Oeno-File, the Wine & Gastronomy Column

by Frank Ward


February 2020. Writing in the 1830s, Stendhal declared that “If Bordeaux is the most beautiful city in France, Marseille is the prettiest.” Were he still alive, he would surely have to revise his opinion somewhat were he to visit Marseille in the present day, though it’s still a great city and well worth a special journey.


Why so? The main reason is that in January 1943 the Germans, aided by the French police, dynamited much of the city’s historic old town and demolished the gigantic Marseille transporter bridge, which had been regarded as the city’s equivalent to the Eiffel Tower in Paris. By the end of World War Two the beautiful Old Port was left in complete ruins.


Today, despite that grievous damage, the port can still boast one of the most magnificent locations of its kind in the world. Sadly though, the handsome old buildings of the past have been replaced by anonymous blocks of flats that now line the horseshoe-shaped port. But it remains the vital, living centre of the city, berthed with hosts of yachts, small craft, and ferries and, on shore, populated by a constant stream of human beings from all over the world. At pavement level there are dozens of restaurants, bistros, and cafes of every conceivable style.


In short, Marseille still has a certain grandeur.


All the same, when I arrived, not long ago, I asked myself if I’d possibly made a big mistake. I’d already been to Marseille four times and it struck me that I’d surely seen everything it had to offer. In addition, it being late autumn, almost all of the city’s museums and art galleries were closed for renovation. We walked several kilometres to one of them, urged to do so by somebody at the hotel, only to find that it was closed for the season. And the first meal – in the Michelin-starred l’Epuisette, beautifully sited on the edge of the bay – was “correct” but lustreless. Their fish-and-shellfish menu simply lacked inspiration. I found two excellent wines on their list, however; a finely-crafted if immature Saint Joseph Blanc from Gripa and a wondrous 2008 Vacqueyras from Château des Tours (the owners of Rayas).


Then a post-dinner happening that should have been catastrophic but which somehow energized us (myself and an old friend John): a torrential downpour, with flashes of lightning and explosions of thunder that looked and sounded like the end of the world. The rain – almost a monsoon – forced us to seek shelter in a shop doorway and we were pinned down there for a good hour, prisoners of the God Thor. But such excitement was generated by that constant lightning and bead-curtain downpours that we were stimulated by the sheer drama rather than enervated. We returned to our respective rooms feeling livelier than when we’d set out.


The next day, though it was well into October, was like summer at its best: crystalline light, lots of sunshine, and a pleasant light breeze. We were quick to grasp that there was a lot more to see in Marseille than we’d imagined: a vital Arabic market, a whole series of quarters each with its own character, a fleet of small ships offering trips along the coast, and a lively populace, many of whom had what Stendhal called “the Greek features of the people of Marseille”.


On the city’s climate he went on to remark: “I cannot say enough good about the climate and the physical conditions of life here; but if the mistral blows you will curse Marseille and only think of leaving it.” In fact, the mistral blew during one whole day during our sojourn, and after only one hour of that withering onslaught, we both began to understand what Stendhal meant! It made one grasp how such winds, at high altitudes, can throw a 300-ton airliner about like a ping-pong ball. At ground level, it can literally blow people off their feet while casting dust and other debris into their eyes. When prolonged, it can plunge its victims into deep depression. Luckily for us it subsided after a few hours.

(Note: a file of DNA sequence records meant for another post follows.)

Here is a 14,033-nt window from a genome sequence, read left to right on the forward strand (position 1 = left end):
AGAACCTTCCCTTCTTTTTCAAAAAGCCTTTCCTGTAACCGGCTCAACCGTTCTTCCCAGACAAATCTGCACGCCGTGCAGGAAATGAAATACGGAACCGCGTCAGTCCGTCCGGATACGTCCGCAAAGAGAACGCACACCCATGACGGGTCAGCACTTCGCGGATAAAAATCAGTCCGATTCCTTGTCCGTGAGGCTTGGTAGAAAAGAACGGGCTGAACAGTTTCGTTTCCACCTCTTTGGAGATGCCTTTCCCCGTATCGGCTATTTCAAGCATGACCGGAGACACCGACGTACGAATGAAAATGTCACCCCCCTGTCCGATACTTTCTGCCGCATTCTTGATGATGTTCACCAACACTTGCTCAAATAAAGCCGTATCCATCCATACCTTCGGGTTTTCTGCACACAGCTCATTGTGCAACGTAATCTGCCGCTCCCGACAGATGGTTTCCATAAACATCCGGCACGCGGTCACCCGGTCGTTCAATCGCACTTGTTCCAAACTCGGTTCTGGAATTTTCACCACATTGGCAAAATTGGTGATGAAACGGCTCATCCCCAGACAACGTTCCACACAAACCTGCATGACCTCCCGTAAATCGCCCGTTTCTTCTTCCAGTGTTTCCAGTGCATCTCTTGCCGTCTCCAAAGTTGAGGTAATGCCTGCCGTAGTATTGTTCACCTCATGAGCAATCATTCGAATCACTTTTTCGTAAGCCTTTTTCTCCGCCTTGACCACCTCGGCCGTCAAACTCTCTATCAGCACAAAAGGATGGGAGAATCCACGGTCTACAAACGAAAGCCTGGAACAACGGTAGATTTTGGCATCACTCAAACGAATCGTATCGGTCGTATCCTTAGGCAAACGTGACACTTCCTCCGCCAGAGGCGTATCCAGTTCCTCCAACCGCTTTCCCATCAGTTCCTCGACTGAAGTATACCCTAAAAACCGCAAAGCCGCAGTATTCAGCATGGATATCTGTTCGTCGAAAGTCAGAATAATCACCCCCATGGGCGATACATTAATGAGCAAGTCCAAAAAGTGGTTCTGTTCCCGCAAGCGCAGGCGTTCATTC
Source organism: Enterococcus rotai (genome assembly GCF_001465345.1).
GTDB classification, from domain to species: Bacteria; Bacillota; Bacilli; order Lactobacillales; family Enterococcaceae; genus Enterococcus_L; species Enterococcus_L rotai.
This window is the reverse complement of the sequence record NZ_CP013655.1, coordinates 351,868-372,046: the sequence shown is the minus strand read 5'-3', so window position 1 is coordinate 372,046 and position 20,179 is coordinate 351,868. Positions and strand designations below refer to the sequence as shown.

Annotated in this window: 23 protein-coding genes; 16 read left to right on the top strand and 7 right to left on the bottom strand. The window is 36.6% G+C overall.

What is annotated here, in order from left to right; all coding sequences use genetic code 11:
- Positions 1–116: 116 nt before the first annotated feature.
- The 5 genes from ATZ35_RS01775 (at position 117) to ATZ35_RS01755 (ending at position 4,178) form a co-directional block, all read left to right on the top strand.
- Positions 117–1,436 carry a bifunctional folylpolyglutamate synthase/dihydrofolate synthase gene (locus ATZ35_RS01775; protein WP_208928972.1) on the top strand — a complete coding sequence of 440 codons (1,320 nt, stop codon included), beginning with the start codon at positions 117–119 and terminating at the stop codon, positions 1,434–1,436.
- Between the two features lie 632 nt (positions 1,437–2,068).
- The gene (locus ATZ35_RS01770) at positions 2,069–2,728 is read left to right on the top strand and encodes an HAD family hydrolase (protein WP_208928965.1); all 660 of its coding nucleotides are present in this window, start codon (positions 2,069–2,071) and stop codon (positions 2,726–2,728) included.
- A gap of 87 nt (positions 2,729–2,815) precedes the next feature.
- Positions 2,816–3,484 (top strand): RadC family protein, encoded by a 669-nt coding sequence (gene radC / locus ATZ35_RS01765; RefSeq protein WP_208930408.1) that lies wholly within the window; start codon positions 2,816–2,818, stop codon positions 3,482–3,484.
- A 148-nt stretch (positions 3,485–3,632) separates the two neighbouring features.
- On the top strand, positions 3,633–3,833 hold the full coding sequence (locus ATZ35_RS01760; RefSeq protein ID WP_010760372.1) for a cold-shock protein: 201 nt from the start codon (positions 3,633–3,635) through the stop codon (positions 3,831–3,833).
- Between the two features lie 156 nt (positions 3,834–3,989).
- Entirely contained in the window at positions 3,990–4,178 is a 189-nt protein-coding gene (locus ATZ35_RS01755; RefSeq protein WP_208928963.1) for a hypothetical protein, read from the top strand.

Gastronomically, our luck soon turned, for two of the finest meals of my life awaited us. In addition, our hotel, the Intercontinental Hôtel Dieu, was superbly located, standing atop a hill and only minutes away on foot from the port, which it overlooked, and affording splendid views. The rooms were elegant and spacious, the weather perfect.


And the one museum that was still open, Mucem, was so full of good things that we were able to spend several enjoyable hours there. The place is made up of three separate complexes, the main one being housed in a gigantic fortress, Fort Saint Jean, which dates from the 12th century and houses no fewer than one million art works, objects of one sort or another, and multifarious documents. A central theme is European and Mediterranean civilization.


The Michelin Guide – still the most reliable judge of restaurants – states that a restaurant called Madame Jeanne had an exceptionally good wine list. So I booked a table there. On arrival, at 20.30, we found the place deserted. A perusal of the wine list showed that almost all the wines were no more than one or two years old so I politely cancelled our booking and landed in another place, only a couple of hundred metres away, called Lauracée. There, we were given a friendly welcome by the youthful owner and we promptly ordered their 44 Euro menu. This comprised tasty carpaccio of raw tuna, followed by stewed jarret of milk-fed veal. When I saw the latter on the menu I asked if the veal was “sous la mère?”, a term used to describe the highest quality of veal, one only fed on its own mother’s milk. The young man looked surprised. “Not many people know about that distinction,” he said.


(The other two categories of true veal, in descending order of quality, are (a) that fed on fresh cow’s milk but not from the calf’s own mother; and (b) fed on dried cow’s milk – and nothing else.)